By Kendall Sparks
11:29 PM EST, February 22, 2013
Behind every hero, there is a story. As for Roy Bates, a local hero, his story about his battle in the Korean War and his recent honor is one that is memorable.
When an American flag arrived at the Bates’ home last week, the entire family was elated.
“Someone in Andy Barr’s office called me,” Roy’s wife of 60 years, Betty Bates, said. “They told me they were planning something special for my husband and they wanted it to be a surprise. And it was.”
The flag sent to the Bates’ home was flown over Washington on Jan. 28 and was then sent to Kentucky.
“He cried,” Betty Bates said of her husband when he first saw the flag.
“We all cried,” said their daughter, Charlene Hollingsworth.
Bates, who served in the United States Marine Corps, has been honored numerous times for his service, including when he was named Hometown Hero in 2006. In the hallway of his home, he has autographed photos from many prominent leaders, such has George┐H.W. Bush, Ronald Reagan, George W. Bush, and Dwight D. Eisenhower.
“We asked for those honors,” Hollingsworth said. “But the flag we didn’t ask for. It just showed up out of the blue. It’s an honor for it to happen with nobody asking for it.”
Hanging on Bates wall is an illustration of two men carrying a wounded soldier. The picture was signed by the artist, Jack Cannon, in 1989. Bates identified himself as the wounded soldier in the image.
His birthday was approaching in early September while he was in Korea, and some other soldiers decided to have a birthday dinner outside of the command post. During their meal of beans and franks, the commanding officer informed them that he needed 12 volunteers for a rescue mission in which they would carry back the bodies of their fallen soldiers and rescue one survivor.
“The Marines do not leave anyone behind,” he said.
Bates and his comrades were on the road to their men when the enemy began firing. Bates had been the second to last man in the line, and he fired four rounds from his weapon and hid behind a bush.
“I watched the bullets dig a hole right under my feet,” he said as he recalled hiding behind the bush and being spotted by an enemy soldier. “They had laid land mines during the night up the path in which they knew we would have to come. If I had dove to the left, I wouldn’t have hit it. But I dove to the right, and I was on the mine with my stomach. I don’t know how I got off of it. It was the good Lord, I guess.”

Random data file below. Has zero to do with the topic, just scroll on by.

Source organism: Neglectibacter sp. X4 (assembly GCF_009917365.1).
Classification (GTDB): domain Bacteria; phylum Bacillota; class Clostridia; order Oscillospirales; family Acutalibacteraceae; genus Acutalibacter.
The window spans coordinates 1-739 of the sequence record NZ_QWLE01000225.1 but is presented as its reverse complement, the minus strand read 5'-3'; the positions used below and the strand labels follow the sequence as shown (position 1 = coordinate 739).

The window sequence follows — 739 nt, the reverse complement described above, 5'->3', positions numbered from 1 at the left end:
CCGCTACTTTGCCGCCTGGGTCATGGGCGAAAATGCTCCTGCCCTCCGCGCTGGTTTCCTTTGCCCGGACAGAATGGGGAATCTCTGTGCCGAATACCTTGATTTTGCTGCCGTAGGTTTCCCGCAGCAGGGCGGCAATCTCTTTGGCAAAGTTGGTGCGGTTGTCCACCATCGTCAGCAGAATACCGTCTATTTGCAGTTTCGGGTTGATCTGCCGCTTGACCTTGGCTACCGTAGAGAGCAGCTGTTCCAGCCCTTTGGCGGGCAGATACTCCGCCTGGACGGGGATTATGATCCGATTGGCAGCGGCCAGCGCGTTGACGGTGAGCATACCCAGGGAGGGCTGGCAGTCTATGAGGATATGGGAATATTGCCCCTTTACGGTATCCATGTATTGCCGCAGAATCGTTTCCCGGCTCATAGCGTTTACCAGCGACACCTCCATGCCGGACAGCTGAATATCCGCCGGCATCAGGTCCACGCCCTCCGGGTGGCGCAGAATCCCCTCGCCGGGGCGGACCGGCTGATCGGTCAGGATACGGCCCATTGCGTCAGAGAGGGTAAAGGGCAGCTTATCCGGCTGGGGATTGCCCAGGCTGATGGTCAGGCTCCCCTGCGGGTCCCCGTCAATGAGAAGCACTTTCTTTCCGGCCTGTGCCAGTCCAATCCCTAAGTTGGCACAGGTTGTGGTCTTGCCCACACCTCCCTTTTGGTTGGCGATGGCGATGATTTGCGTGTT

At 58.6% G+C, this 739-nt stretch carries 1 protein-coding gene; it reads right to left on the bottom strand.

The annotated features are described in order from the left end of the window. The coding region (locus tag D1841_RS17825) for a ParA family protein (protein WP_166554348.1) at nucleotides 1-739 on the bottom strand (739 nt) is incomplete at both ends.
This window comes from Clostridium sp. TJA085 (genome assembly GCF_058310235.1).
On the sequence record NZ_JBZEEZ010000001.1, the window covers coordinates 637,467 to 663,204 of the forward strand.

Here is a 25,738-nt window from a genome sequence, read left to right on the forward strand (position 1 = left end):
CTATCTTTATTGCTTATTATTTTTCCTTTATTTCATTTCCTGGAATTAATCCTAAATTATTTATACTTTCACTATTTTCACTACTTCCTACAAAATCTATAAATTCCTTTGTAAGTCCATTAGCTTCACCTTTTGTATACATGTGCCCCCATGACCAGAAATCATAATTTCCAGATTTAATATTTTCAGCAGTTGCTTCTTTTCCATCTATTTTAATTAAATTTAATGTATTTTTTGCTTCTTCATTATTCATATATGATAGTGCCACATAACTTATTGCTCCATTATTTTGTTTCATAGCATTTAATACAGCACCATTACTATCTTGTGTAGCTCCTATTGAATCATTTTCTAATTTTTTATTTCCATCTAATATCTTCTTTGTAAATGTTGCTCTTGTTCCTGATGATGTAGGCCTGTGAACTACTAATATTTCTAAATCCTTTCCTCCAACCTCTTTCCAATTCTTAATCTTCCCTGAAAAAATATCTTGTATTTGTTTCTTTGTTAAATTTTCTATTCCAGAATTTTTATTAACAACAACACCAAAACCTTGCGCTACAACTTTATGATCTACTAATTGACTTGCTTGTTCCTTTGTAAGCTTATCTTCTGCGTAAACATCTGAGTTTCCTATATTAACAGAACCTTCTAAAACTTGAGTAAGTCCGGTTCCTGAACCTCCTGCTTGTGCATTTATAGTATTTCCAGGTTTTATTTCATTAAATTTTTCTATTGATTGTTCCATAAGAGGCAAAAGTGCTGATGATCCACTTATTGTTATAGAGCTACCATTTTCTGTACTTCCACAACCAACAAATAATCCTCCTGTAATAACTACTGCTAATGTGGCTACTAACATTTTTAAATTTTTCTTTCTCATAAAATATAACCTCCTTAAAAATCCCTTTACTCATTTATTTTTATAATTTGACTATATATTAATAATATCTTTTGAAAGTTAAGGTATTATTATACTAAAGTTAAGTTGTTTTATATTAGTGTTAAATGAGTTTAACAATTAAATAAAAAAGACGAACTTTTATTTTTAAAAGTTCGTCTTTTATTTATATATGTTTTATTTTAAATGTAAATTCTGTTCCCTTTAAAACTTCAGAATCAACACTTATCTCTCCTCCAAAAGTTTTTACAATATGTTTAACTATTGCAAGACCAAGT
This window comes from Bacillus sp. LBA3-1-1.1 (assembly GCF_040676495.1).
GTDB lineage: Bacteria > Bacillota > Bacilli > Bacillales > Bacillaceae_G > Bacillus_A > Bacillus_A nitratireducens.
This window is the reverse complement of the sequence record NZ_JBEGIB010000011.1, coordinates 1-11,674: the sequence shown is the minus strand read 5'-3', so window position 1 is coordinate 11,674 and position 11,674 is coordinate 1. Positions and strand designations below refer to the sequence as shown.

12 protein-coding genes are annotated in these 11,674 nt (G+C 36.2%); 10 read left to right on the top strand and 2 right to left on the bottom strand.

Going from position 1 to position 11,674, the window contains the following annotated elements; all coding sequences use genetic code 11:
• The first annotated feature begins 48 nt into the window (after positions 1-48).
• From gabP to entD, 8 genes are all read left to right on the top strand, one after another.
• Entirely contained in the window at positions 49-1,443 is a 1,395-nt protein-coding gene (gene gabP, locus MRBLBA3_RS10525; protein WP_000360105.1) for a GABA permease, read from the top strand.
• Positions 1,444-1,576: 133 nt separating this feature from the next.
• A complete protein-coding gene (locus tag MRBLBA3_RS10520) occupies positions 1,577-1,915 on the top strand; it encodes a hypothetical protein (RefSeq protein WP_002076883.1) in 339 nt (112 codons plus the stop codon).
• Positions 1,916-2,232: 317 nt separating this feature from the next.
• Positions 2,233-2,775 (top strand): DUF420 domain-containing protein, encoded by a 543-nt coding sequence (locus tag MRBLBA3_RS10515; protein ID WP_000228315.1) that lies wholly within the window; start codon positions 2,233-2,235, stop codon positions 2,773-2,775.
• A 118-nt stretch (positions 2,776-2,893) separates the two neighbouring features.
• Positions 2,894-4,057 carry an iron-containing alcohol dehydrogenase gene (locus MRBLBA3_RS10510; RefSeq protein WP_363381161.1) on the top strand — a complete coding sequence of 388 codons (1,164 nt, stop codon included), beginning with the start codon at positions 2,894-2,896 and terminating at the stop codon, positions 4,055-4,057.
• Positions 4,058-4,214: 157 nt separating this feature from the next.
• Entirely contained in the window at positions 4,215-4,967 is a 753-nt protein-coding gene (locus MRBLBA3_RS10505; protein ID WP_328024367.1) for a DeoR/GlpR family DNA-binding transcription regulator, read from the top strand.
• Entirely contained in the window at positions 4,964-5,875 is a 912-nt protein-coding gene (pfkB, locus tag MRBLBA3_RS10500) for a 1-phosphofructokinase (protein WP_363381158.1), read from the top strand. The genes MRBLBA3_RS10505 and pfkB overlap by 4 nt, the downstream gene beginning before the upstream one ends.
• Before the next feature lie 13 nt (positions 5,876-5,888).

Bates lost his left leg in the explosion.
He said the first man to his side was Norman Frazzini, a soldier who had signed to play baseball with the Pittsburgh Pirates before he came to Korea.
“I remember him saying, ‘Boy, if you’ve ever prayed before, you better pray now.’”
Frazzini and another man, Royce Henry, carried Bates back to safety. Bates was declared unfit for further duty and spent 19 months in a hospital in Oakland, Calif.
Hollingsworth said Bates’ mother and two other women traveled to the west coast to see her son upon hearing of his injury. Hollingsworth said they were a poor family, so his mother sold crepe paper roses on the road to pay for gas.
“Now that’s a mother determined to see her boy,” she said.
In 1989, Bates saw Cannon’s image on the front cover of Leatherneck Magazine. He knew it was himself in the picture and he began to question Cannon’s authenticity.
“It was a rescue mission. Only 12 men knew about it. There was no way he could have known what happened,” Bates said.
Bates contacted Cannon for an explanation of his drawing and the accompanying story he wrote. Cannon had been sent to Korea initially as a combat artist. Upon arrival, he was converted to a sniper.
“He said he saw the whole thing,” Bates said. “He had been sitting on top of that mountain with a sniper rifle and saw everything clear as day. When I finally located him, he told me he had been shot through the face, and that he was the ugliest man in Albuquerque,” he said with a grin.
“The picture is one of the most precious things he has,” Hollingsworth said.
Bates said Frazzini and Henry were both decorated for hauling Bates out after he was injured. When he tried to contact Frazzini later, he learned that he was killed by a mortar round shortly after Bates’ rescue.
As for Henry, Bates met with him in Florida years later for a tearful reunion, complete with news crews and close family.
Bates’ legacy has been passed down to his grandsons, one of whom is a Marine and the other two are in the Army. Bates and his wife frame the boys’ pictures proudly in their living room.
“He wants there to be honor given to everyone,” Hollingsworth said. “We know he wasn’t the only one that was a hero, but honor just comes his way. People don’t forget him.”
As for his flag, Bates plans to have it professionally framed.
“I think it’s a wonderful thing,” he said about receiving the flag. “I never expected it. I┐wish it could happen to everybody. I’m just thrilled and appreciative.”